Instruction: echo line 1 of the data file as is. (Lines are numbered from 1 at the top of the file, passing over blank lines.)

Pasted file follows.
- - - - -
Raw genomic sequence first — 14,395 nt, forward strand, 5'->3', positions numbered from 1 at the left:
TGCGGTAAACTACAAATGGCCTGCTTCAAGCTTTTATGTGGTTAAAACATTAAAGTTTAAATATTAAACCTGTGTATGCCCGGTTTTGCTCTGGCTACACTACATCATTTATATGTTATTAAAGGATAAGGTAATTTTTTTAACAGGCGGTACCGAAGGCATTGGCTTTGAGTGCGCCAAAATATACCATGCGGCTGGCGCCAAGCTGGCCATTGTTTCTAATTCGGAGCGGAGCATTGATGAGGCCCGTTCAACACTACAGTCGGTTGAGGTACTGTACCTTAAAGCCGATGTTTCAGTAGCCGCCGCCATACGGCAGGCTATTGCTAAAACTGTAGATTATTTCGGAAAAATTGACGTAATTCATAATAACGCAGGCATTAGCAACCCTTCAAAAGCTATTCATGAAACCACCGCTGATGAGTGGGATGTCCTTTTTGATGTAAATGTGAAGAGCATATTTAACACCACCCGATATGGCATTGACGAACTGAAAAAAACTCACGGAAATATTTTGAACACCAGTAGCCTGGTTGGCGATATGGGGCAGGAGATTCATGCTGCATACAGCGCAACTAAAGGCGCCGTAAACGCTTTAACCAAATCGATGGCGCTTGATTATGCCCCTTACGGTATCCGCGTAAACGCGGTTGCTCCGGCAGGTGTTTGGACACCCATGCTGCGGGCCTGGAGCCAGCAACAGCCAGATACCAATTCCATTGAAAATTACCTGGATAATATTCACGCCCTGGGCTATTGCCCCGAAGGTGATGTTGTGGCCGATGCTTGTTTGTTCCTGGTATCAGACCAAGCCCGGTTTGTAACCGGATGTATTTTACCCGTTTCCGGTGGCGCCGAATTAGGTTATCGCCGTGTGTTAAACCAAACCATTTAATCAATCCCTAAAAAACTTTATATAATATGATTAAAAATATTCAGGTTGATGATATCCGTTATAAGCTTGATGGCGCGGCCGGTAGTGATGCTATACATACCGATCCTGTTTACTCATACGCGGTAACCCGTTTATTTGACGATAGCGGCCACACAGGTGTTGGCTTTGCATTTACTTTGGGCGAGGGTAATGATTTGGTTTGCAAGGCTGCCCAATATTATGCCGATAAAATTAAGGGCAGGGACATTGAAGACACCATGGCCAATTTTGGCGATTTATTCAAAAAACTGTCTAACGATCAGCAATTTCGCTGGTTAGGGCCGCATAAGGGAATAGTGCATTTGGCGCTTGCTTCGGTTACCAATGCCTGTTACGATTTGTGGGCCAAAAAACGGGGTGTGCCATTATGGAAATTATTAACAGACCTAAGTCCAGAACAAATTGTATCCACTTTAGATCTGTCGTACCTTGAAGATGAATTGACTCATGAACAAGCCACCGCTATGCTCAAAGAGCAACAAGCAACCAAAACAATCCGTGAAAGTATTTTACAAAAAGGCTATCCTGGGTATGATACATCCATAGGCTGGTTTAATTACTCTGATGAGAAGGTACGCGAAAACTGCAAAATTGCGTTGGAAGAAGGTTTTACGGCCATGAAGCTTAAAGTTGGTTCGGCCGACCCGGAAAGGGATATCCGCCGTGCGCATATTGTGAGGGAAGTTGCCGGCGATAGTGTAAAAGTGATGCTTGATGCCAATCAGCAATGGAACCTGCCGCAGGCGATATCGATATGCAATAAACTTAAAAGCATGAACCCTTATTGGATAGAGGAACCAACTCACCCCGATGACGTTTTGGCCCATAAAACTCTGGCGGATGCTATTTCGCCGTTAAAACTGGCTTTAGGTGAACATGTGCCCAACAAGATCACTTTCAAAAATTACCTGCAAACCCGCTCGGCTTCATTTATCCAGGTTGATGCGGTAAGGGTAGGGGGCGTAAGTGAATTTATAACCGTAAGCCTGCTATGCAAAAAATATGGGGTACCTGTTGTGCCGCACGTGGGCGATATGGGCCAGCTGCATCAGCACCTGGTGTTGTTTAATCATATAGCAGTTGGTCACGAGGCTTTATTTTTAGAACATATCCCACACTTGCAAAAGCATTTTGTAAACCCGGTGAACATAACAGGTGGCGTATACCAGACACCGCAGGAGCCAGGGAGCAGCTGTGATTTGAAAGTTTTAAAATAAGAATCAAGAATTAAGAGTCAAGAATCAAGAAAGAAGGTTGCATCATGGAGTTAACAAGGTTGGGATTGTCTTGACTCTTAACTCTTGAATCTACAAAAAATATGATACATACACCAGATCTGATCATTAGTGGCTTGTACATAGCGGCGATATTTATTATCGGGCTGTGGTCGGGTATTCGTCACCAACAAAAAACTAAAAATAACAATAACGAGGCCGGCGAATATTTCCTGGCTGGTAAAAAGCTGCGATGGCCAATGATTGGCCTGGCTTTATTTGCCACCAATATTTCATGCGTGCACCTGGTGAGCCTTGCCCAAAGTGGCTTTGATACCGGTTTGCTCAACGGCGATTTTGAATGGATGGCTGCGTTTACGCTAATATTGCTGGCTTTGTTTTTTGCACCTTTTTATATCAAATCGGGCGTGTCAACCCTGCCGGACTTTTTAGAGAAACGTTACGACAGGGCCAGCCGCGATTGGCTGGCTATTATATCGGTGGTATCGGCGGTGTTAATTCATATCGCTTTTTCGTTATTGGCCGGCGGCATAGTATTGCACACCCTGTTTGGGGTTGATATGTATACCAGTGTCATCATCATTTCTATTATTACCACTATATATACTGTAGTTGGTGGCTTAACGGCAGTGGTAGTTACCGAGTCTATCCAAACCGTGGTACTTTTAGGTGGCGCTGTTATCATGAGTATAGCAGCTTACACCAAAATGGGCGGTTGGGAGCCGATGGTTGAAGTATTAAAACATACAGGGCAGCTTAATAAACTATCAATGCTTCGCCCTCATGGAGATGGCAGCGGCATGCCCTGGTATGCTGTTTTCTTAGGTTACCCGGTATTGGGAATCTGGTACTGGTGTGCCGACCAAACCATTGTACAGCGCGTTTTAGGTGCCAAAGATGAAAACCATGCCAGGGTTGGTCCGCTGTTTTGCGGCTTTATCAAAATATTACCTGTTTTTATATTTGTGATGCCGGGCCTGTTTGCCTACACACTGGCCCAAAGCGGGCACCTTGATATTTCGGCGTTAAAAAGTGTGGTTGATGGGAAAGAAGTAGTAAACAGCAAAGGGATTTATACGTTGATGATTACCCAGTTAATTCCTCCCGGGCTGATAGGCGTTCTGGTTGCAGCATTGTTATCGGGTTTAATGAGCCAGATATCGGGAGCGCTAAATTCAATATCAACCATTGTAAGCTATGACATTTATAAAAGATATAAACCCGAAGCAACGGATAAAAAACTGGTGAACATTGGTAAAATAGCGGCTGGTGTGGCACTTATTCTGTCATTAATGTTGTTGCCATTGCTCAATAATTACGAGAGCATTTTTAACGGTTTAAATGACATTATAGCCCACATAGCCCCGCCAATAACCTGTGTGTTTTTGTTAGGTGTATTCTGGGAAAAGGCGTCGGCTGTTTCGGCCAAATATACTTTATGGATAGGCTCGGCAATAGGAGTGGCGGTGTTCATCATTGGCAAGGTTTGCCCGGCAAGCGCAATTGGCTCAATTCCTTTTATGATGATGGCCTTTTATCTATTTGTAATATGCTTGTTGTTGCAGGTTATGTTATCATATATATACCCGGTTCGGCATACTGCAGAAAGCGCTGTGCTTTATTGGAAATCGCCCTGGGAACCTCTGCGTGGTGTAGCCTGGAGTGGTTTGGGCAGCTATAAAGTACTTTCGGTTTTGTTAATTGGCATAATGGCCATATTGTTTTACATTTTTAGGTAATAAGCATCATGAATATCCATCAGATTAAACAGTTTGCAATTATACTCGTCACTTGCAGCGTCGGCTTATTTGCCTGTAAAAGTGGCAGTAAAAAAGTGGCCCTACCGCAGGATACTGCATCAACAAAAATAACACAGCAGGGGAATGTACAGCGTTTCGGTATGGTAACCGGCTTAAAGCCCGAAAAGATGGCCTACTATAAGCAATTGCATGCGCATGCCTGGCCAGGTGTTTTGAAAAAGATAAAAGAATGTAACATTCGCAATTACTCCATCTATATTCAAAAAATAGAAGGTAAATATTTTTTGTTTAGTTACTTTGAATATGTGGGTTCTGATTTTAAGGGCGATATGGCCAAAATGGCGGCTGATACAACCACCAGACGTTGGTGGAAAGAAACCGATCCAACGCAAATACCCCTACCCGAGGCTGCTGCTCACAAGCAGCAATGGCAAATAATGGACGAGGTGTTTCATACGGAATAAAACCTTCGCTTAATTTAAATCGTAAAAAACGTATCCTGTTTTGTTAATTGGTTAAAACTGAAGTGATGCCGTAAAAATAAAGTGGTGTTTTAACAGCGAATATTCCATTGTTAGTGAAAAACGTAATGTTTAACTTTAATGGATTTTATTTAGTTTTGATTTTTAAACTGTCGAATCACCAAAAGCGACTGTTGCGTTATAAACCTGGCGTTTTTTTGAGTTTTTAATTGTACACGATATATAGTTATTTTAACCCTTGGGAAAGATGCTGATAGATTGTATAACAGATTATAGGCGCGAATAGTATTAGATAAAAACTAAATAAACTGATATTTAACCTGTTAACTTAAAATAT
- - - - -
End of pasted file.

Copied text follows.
Raw genomic sequence first — 14,395 nt, forward strand, 5'->3', positions numbered from 1 at the left: